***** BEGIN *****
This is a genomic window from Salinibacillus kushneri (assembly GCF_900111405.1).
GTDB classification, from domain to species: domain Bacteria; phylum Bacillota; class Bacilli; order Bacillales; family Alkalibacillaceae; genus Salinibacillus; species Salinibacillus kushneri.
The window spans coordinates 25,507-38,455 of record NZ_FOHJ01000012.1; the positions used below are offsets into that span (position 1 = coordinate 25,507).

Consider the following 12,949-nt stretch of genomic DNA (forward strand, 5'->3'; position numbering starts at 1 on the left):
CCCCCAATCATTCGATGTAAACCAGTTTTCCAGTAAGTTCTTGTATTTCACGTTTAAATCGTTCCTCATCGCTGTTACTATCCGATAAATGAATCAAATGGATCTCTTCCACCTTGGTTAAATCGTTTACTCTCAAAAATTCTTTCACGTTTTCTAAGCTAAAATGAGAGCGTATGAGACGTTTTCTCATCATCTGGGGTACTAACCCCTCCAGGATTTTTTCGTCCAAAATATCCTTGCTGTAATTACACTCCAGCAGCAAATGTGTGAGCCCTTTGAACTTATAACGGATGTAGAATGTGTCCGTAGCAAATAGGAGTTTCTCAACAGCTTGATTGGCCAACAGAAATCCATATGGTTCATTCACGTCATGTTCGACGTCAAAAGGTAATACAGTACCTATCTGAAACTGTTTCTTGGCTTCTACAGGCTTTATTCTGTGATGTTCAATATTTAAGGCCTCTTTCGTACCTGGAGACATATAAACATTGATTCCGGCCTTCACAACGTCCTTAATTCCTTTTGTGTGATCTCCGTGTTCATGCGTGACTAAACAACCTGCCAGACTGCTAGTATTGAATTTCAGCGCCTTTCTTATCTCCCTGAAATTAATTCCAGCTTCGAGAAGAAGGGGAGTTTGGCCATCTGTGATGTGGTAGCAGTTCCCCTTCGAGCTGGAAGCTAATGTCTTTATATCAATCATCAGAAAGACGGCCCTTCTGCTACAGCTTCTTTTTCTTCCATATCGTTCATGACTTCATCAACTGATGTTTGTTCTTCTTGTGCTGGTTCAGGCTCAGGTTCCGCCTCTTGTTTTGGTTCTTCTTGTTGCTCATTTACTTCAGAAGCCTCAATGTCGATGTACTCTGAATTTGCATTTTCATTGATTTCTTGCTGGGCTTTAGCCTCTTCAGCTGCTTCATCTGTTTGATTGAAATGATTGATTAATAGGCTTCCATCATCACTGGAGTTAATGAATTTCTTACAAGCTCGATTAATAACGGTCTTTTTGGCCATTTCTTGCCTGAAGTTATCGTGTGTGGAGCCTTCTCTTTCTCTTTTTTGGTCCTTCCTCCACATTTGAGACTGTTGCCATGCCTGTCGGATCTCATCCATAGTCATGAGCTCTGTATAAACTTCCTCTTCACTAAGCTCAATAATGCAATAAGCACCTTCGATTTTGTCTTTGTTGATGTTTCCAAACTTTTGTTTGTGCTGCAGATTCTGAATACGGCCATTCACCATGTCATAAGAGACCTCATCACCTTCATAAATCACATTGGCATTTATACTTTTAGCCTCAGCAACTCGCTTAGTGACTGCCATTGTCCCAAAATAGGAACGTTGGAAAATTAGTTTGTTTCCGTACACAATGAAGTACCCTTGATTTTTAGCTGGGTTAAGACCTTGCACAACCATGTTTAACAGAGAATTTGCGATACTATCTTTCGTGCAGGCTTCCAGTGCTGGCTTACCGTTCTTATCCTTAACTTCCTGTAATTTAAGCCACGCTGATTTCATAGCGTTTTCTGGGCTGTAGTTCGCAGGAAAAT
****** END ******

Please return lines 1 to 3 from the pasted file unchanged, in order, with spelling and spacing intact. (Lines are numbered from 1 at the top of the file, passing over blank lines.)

This is a genomic window from Salinibacillus kushneri (assembly GCF_900111405.1).
GTDB classification, from domain to species: domain Bacteria; phylum Bacillota; class Bacilli; order Bacillales; family Alkalibacillaceae; genus Salinibacillus; species Salinibacillus kushneri.
The window spans coordinates 25,507-38,455 of record NZ_FOHJ01000012.1; the positions used below are offsets into that span (position 1 = coordinate 25,507).